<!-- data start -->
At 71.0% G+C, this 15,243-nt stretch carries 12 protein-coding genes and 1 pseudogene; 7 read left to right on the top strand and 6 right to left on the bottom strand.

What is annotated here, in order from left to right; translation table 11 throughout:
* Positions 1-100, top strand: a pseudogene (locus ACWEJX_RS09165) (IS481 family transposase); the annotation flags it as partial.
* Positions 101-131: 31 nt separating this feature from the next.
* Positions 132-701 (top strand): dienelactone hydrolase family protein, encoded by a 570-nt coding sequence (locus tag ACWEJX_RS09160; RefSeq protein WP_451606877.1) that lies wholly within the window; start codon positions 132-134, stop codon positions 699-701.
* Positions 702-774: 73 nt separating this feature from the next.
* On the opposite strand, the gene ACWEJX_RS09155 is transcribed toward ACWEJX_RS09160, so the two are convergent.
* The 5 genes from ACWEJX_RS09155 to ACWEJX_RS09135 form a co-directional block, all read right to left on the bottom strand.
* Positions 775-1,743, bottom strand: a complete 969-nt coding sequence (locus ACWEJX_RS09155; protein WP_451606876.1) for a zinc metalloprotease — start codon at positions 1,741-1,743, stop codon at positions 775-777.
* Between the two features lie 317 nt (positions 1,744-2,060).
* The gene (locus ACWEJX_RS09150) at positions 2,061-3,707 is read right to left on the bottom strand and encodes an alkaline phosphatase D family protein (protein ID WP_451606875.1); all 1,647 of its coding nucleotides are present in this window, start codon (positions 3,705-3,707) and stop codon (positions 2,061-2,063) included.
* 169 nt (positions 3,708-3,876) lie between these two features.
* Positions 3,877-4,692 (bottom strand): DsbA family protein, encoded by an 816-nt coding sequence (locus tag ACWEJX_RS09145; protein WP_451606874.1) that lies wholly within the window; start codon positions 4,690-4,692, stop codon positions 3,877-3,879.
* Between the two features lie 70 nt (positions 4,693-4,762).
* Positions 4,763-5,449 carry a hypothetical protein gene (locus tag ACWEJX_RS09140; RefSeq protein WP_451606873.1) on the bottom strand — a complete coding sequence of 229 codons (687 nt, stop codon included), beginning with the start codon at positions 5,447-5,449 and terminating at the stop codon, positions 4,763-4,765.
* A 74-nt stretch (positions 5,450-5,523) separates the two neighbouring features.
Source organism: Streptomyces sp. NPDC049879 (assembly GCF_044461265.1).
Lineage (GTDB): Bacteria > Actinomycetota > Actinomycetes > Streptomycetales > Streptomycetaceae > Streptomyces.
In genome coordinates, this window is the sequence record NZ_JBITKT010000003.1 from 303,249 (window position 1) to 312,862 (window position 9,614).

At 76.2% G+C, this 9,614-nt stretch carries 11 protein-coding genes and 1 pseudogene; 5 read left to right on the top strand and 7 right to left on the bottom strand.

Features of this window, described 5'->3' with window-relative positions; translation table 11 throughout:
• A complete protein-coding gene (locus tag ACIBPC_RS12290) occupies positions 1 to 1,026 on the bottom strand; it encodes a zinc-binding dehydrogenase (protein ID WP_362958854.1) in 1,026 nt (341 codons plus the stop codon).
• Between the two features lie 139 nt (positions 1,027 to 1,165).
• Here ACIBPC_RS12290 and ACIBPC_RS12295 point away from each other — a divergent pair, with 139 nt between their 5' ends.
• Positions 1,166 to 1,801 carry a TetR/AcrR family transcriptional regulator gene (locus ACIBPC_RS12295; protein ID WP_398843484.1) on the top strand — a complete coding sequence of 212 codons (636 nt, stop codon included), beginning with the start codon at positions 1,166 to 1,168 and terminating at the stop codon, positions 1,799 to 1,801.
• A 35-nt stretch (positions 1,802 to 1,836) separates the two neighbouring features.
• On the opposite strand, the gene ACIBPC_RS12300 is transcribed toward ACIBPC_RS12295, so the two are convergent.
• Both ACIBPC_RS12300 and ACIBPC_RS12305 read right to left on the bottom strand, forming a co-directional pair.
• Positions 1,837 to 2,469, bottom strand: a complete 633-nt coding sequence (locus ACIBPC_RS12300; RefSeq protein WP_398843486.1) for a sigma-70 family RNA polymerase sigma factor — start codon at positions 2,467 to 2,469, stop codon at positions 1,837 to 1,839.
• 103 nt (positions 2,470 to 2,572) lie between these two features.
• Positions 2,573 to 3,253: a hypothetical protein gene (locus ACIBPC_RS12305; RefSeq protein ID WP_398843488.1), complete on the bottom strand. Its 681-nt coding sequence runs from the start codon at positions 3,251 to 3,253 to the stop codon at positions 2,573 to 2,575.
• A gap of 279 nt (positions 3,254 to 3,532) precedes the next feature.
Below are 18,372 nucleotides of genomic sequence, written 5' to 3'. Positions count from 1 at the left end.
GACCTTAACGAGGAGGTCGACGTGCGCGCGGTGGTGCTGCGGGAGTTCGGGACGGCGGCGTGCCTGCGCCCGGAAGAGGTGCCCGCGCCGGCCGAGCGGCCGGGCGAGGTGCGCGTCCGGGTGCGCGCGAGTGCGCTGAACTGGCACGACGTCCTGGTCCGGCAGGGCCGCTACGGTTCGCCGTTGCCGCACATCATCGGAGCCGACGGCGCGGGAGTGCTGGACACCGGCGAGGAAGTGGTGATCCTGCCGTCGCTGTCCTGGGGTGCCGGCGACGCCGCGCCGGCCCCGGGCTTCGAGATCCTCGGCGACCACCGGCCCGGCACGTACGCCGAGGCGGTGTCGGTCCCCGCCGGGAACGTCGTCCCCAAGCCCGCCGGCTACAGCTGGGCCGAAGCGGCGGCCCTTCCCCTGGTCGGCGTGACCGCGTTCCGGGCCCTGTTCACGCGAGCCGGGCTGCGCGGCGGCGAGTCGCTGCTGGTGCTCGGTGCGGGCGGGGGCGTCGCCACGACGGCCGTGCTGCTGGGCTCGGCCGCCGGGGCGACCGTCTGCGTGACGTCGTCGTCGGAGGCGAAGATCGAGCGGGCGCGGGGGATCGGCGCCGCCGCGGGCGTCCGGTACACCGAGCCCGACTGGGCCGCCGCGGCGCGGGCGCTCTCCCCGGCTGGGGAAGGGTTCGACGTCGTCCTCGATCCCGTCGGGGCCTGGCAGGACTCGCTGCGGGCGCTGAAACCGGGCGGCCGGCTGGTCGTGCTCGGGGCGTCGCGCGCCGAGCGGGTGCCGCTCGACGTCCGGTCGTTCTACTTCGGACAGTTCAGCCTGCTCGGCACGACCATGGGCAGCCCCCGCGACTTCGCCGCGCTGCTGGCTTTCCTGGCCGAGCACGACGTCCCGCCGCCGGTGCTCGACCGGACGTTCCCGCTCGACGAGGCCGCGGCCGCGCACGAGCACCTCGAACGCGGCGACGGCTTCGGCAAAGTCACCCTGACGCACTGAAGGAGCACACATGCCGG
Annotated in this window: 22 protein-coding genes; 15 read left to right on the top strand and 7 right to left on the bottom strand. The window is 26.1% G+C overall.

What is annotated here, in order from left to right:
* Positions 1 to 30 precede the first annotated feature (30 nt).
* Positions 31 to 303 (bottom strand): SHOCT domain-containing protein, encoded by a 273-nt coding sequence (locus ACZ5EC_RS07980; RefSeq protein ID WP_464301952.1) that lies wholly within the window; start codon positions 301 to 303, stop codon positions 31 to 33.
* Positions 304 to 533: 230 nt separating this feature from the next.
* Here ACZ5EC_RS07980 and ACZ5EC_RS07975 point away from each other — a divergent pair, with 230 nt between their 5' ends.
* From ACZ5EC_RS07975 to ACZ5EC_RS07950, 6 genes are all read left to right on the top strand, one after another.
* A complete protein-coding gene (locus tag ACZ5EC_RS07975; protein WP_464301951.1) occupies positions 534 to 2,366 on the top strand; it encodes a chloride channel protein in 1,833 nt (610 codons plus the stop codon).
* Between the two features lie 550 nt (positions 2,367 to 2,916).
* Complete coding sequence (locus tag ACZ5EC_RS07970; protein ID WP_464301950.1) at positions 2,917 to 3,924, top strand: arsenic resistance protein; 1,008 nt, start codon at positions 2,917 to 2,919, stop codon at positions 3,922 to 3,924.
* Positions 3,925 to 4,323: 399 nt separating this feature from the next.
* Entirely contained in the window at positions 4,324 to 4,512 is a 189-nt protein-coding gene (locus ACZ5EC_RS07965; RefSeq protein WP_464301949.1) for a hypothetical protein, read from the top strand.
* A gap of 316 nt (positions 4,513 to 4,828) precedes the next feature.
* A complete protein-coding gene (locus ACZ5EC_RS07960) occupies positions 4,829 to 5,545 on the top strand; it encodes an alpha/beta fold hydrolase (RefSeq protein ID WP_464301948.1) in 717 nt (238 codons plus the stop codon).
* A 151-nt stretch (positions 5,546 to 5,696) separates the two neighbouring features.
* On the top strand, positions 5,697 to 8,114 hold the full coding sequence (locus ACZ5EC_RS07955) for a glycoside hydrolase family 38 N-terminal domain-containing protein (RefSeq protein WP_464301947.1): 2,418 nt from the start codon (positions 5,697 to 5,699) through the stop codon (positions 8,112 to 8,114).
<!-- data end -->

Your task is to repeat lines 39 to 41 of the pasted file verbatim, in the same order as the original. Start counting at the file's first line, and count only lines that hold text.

* Positions 304 to 533: 230 nt separating this feature from the next.
* Here ACZ5EC_RS07980 and ACZ5EC_RS07975 point away from each other — a divergent pair, with 230 nt between their 5' ends.
* From ACZ5EC_RS07975 to ACZ5EC_RS07950, 6 genes are all read left to right on the top strand, one after another.